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Haunted Sideshow

Dustin Putman

Insidious: Chapter 3  (2015)
2 Stars
Directed by Leigh Whannell.
Cast: Dermot Mulroney, Stefanie Scott, Lin Shaye, Angus Sampson, Leigh Whannell, Tate Berney, Hayley Kiyoko, Michael Reid MacKay, Steve Coulter, Ashton Moio, Tom Fitzpatrick, Tom Gallop, Jeris Poindexter, Phyllis Applegate, Ele Keats, Ruben Garfias, Adrian Sparks, Corbett Tuck, Joseph Bishara, James Wan.
2015 – 97 minutes
Rated: Rated PG-13 (for violence, frightening images, some language and thematic elements).
Reviewed by Dustin Putman for, June 4, 2015.
"If you call out to one of the dead," cautions retired psychic Elise Rainier (Lin Shaye), "all of them can hear you." It is a warning that teenager Quinn Brenner (Stefanie Scott) fails to heed after showing up on Elise's doorstep with a plea to help contact her deceased mother. In exactly the next scene, she is lying in bed, the chains from a dangling ceiling lamp casting eerie shadows on her wall, when she thinks nothing of asking out loud if her mom is there. She isn't, but something else, it turns out, is. A prequel to 2011's super-scary funhouse ride "Insidious" and 2013's plodding "Insidious: Chapter 2," "Insidious: Chapter 3" has bursts of jittery inspiration and a first half that pays surprising attention to its characters even in the moments when specters aren't hanging from ceilings or hiding in wait behind curtains. Leigh Whannell (making his directorial debut, taking over for James Wan) displays a stylistic precision as a filmmaker, but is let down by his own screenplay, throwing in too many extraneous characters that he doesn't know what to do with and going slack during a syrupy denouement that loses grasp of its frightful hold.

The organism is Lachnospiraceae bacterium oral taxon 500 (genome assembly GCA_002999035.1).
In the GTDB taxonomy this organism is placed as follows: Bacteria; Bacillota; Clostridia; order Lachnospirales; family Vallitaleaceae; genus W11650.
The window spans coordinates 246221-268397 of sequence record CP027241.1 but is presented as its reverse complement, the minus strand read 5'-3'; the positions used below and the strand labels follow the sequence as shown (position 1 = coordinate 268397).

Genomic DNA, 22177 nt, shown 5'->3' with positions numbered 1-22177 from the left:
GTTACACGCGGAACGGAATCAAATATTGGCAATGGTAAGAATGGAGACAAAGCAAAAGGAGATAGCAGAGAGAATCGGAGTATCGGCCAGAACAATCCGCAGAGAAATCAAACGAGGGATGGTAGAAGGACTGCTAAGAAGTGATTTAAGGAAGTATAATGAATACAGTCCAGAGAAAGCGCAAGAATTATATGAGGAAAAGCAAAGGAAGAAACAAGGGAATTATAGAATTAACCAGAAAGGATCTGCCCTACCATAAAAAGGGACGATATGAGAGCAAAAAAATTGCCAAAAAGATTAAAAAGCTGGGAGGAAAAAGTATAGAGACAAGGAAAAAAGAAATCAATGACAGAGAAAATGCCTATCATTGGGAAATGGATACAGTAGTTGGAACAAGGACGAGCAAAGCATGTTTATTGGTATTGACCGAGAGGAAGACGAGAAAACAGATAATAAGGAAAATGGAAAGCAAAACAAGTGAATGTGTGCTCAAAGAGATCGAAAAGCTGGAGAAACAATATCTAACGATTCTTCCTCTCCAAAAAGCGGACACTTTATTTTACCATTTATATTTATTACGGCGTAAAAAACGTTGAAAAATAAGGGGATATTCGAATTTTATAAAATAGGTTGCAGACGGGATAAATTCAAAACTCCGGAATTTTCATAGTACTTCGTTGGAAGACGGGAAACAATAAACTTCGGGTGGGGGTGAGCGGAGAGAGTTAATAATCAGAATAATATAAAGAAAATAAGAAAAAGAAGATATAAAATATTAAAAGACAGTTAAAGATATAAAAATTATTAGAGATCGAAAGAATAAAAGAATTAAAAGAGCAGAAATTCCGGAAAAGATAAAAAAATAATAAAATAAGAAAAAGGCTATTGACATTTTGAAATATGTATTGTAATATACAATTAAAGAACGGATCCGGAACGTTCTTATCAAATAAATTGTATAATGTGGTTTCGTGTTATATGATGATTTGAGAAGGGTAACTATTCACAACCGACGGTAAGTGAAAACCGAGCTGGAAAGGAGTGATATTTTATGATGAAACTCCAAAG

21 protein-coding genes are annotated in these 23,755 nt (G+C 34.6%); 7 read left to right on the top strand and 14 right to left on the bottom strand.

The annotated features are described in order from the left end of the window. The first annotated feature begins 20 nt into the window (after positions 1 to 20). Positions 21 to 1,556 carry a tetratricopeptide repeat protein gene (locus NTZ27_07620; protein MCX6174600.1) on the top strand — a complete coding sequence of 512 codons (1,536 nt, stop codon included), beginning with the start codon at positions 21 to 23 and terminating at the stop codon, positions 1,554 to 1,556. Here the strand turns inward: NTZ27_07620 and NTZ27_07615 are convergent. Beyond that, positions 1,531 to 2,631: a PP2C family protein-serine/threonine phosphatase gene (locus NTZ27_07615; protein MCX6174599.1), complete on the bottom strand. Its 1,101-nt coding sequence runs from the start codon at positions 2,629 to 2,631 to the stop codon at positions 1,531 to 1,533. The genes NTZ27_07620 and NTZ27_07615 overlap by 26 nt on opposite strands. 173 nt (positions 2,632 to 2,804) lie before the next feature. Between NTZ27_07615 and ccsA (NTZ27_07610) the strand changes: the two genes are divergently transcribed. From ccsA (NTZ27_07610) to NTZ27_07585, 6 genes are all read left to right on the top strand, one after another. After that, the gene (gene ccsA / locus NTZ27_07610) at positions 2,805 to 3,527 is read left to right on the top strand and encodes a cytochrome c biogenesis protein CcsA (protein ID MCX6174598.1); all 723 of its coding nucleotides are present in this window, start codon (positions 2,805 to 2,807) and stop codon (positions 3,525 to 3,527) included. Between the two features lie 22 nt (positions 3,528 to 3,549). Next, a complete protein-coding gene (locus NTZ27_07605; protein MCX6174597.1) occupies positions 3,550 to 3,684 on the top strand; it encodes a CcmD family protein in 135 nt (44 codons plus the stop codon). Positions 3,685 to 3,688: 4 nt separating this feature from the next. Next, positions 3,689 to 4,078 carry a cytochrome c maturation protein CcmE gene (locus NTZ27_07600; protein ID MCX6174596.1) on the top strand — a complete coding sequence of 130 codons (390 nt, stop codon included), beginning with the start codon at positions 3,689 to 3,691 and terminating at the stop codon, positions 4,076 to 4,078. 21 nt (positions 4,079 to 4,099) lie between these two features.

A few years prior to the Lambert hauntings portrayed in the earlier installments, 17-year-old Quinn is struggling to make do following the painful loss of mom Lillith (Ele Keats). Living in a fourth-floor apartment with electrician dad Sean (Dermot Mulroney) and younger brother Alex (Tate Berney), she is torn between choosing to remain at home to help raise her sibling and leaping at an audition for a prestigious NY-based theatre school. With so many changes forthcoming, she desperately wants to know that her mom is looking down on her. What she gets in return isn't quite so loving. Freaky visitations begin to permeate her everyday life just before she is violently hit by a car. Returning home weeks later with two broken legs, Quinn quickly discovers that her convalescence is going to be anything but peaceful. A malignant, otherworldly parasite has latched itself onto her, gaining strength as it gradually pulls her into a dark, ghostly alternate plane that Elaine tells the family is called The Further.